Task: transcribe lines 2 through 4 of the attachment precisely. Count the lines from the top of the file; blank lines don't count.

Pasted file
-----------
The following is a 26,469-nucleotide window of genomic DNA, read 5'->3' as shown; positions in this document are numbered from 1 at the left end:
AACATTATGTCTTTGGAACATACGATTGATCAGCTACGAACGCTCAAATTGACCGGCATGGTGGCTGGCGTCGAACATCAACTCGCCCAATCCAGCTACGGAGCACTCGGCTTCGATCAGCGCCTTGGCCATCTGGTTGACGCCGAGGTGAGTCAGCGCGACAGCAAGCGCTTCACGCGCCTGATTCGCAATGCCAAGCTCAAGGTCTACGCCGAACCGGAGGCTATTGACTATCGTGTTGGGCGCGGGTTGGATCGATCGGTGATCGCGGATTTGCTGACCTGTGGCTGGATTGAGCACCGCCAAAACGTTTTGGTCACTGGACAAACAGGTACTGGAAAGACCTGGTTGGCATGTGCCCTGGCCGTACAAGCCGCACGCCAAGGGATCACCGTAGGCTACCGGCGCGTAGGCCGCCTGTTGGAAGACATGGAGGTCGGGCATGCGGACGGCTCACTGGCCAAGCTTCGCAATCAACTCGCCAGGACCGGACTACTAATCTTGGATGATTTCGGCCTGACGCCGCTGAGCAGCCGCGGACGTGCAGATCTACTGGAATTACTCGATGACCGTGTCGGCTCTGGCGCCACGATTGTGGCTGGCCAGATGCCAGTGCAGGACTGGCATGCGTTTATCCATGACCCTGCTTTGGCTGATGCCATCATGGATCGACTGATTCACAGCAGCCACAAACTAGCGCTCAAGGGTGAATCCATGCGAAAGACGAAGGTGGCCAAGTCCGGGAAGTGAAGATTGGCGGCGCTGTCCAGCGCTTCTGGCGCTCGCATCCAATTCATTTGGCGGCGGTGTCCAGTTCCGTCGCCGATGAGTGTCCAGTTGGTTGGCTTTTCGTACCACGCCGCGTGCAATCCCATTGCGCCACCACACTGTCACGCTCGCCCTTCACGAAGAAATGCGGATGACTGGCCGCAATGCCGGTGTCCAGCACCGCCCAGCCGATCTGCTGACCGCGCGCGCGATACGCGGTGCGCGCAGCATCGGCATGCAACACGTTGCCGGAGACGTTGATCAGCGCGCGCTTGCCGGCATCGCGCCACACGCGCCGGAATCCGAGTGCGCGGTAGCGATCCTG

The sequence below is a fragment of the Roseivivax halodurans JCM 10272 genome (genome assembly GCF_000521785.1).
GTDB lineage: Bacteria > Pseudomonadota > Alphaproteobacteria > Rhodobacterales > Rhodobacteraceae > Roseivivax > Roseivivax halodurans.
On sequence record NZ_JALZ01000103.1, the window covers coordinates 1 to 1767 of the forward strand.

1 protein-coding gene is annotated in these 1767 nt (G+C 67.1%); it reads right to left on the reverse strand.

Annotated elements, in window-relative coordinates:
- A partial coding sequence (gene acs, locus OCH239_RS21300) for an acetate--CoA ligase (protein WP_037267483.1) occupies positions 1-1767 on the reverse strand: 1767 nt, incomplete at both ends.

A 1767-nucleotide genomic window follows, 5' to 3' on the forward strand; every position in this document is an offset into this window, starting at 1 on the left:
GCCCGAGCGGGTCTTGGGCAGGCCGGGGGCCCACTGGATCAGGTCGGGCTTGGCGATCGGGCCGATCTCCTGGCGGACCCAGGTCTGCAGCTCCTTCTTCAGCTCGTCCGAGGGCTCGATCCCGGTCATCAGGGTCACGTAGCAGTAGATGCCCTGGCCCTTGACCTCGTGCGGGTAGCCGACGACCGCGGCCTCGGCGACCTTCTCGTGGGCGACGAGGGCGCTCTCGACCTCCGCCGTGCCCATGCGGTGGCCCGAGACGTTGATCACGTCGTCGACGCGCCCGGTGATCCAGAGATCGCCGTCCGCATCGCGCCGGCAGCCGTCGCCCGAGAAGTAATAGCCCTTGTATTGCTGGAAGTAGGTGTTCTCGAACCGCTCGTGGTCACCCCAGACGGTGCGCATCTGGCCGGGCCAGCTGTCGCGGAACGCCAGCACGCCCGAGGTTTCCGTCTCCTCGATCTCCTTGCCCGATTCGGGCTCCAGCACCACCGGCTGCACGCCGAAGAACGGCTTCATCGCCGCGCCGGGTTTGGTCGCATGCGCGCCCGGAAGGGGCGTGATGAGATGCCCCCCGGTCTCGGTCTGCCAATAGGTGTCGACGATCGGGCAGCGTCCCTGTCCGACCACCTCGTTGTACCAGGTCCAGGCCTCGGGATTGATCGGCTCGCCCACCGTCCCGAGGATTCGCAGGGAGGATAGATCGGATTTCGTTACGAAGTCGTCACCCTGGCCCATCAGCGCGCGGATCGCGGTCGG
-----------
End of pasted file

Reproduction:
AACATTATGTCTTTGGAACATACGATTGATCAGCTACGAACGCTCAAATTGACCGGCATGGTGGCTGGCGTCGAACATCAACTCGCCCAATCCAGCTACGGAGCACTCGGCTTCGATCAGCGCCTTGGCCATCTGGTTGACGCCGAGGTGAGTCAGCGCGACAGCAAGCGCTTCACGCGCCTGATTCGCAATGCCAAGCTCAAGGTCTACGCCGAACCGGAGGCTATTGACTATCGTGTTGGGCGCGGGTTGGATCGATCGGTGATCGCGGATTTGCTGACCTGTGGCTGGATTGAGCACCGCCAAAACGTTTTGGTCACTGGACAAACAGGTACTGGAAAGACCTGGTTGGCATGTGCCCTGGCCGTACAAGCCGCACGCCAAGGGATCACCGTAGGCTACCGGCGCGTAGGCCGCCTGTTGGAAGACATGGAGGTCGGGCATGCGGACGGCTCACTGGCCAAGCTTCGCAATCAACTCGCCAGGACCGGACTACTAATCTTGGATGATTTCGGCCTGACGCCGCTGAGCAGCCGCGGACGTGCAGATCTACTGGAATTACTCGATGACCGTGTCGGCTCTGGCGCCACGATTGTGGCTGGCCAGATGCCAGTGCAGGACTGGCATGCGTTTATCCATGACCCTGCTTTGGCTGATGCCATCATGGATCGACTGATTCACAGCAGCCACAAACTAGCGCTCAAGGGTGAATCCATGCGAAAGACGAAGGTGGCCAAGTCCGGGAAGTGAAGATTGGCGGCGCTGTCCAGCGCTTCTGGCGCTCGCATCCAATTCATTTGGCGGCGGTGTCCAGTTCCGTCGCCGATGAGTGTCCAGTTGGTTGGCTTTTCGTACCACGCCGCGTGCAATCCCATTGCGCCACCACACTGTCACGCTCGCCCTTCACGAAGAAATGCGGATGACTGGCCGCAATGCCGGTGTCCAGCACCGCCCAGCCGATCTGCTGACCGCGCGCGCGATACGCGGTGCGCGCAGCATCGGCATGCAACACGTTGCCGGAGACGTTGATCAGCGCGCGCTTGCCGGCATCGCGCCACACGCGCCGGAATCCGAGTGCGCGGTAGCGATCCTG

The sequence below is a fragment of the Roseivivax halodurans JCM 10272 genome (genome assembly GCF_000521785.1).
GTDB lineage: Bacteria > Pseudomonadota > Alphaproteobacteria > Rhodobacterales > Rhodobacteraceae > Roseivivax > Roseivivax halodurans.